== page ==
Format Read: Paperback (192 pages)
Genre: Adult/ Historical Fiction/ African American Experiences
Rating: FIVE STARS
This rich and moving novel traces the lives of two black heroines from their close-knit childhood in a small Ohio town, through their sharply divergent paths of womanhood, to their ultimate confrontation and reconciliation.
Nel Wright has chosen to stay in the place where she was born, to marry, raise a family, and become a pillar of the black community. Sula Peace has rejected the life Nel has embraced, escaping to college, and submerging herself in city life. When she returns to her roots, it is as a rebel and a wanton seductress. Eventually, both women must face the consequences of their choices. Together, they create an unforgettable portrait of what it means and costs to be a black woman in America.
When I first read this in high school, I loved it but I didn't have the life experience to understand it, that I do now. This book connects with me, because the culture is familiar. Growing up in a black family, knowing how burdensome and destructive racism is, this broke my heart all over again. The story focuses on Nel and Sula, two best friends who lose each other and have to deal with the after. Friendship between women, is an undervalued part of the black community, and is usually judged by the viral images of black women fighting, all over social media. Morrison manages to describe friendship, while explaining the consequences of living in and getting by in the Bottom.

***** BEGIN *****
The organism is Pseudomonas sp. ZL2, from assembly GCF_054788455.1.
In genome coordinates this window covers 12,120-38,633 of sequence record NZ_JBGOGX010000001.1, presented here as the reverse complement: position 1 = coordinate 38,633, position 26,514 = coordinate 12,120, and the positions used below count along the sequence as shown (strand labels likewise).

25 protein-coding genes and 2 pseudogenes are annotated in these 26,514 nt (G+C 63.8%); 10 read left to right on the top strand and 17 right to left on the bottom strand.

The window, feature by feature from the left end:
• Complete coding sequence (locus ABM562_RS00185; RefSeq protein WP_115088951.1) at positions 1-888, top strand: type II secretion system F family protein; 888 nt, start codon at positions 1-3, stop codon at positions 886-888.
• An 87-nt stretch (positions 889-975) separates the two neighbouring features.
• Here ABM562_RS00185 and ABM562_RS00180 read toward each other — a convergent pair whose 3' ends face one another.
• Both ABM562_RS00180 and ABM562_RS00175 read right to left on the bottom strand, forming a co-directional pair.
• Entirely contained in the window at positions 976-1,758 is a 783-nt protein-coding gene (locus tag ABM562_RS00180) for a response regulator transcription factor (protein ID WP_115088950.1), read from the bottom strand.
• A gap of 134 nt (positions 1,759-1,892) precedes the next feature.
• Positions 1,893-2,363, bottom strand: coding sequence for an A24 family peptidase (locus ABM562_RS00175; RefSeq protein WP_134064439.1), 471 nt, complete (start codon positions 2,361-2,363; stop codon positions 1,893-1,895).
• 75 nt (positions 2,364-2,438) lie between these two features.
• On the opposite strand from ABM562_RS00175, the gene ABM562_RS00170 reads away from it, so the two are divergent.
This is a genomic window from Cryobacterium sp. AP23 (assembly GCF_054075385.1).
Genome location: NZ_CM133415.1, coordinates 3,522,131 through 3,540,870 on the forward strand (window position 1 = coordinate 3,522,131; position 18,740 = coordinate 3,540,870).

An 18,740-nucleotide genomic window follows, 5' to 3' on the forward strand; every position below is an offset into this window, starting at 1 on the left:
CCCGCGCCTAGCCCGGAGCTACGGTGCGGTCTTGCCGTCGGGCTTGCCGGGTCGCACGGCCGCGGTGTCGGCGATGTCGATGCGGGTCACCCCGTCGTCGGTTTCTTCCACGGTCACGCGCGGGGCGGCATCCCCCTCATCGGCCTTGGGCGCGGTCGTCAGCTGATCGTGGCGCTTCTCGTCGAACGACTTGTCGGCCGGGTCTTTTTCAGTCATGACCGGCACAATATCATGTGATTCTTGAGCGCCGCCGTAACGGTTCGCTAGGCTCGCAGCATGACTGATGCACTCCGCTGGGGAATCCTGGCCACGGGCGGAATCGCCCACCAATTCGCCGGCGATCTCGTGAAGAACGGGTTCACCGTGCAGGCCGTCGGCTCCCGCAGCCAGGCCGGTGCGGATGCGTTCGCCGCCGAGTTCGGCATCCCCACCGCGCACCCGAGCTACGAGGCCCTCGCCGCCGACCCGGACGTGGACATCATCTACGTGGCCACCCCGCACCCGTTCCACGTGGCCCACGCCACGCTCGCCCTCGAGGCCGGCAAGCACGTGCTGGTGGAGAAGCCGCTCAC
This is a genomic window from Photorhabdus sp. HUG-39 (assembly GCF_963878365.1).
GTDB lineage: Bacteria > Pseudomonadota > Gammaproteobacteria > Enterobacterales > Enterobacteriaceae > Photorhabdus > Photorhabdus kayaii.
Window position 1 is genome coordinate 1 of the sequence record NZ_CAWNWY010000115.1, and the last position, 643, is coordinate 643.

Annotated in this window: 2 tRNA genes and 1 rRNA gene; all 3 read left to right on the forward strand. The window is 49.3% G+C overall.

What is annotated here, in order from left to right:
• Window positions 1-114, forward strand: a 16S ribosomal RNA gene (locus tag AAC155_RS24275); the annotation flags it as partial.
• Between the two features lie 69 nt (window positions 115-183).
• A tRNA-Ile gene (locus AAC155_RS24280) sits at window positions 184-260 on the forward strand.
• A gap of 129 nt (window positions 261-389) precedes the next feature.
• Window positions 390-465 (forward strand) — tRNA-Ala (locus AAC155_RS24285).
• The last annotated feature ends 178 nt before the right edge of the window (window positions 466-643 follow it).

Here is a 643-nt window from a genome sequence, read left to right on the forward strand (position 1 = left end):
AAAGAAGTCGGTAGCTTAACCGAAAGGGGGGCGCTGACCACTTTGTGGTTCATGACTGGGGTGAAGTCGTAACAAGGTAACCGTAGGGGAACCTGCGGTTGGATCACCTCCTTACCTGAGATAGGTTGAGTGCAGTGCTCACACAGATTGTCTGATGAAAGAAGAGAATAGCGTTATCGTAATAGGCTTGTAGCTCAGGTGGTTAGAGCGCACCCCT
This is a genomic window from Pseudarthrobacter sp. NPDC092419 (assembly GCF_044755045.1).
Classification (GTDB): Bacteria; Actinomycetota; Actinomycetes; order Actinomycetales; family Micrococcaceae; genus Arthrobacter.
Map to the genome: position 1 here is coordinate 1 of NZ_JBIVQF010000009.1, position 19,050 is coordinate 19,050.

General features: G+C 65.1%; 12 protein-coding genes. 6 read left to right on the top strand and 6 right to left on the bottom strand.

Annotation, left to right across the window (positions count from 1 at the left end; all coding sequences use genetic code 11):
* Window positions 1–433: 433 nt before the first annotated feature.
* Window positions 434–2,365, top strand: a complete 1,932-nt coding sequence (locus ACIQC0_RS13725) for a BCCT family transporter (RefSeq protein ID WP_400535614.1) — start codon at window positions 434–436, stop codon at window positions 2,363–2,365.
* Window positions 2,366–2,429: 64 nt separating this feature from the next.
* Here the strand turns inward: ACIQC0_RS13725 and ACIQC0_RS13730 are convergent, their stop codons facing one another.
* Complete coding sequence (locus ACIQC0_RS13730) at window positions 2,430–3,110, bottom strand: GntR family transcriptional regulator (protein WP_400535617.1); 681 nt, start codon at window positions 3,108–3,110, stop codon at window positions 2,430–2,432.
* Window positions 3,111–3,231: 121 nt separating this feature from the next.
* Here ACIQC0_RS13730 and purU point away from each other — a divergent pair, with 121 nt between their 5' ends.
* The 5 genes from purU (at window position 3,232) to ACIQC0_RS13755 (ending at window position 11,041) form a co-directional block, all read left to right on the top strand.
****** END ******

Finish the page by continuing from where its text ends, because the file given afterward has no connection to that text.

"He knew the smell of death and was terrified of it, for he could not anticipate it. It was not death or dying that frightened him, but the unexpectedness of both. "
I would recommend this book to everyone, because it honestly portrays the feelings of black life. Sula focuses on our notions of what we accept as feminine, as good, as womanhood and why. It manages to discuss racism, feelings of inadequacy, post traumatic stress disorder and how a community can be a living organism. It's descriptions of despair, and loneliness are a visceral experience. This is powerful storytelling, and I am overjoyed that it exists. It reminds everyone who reads it, that black people have a unique and important cultural experience.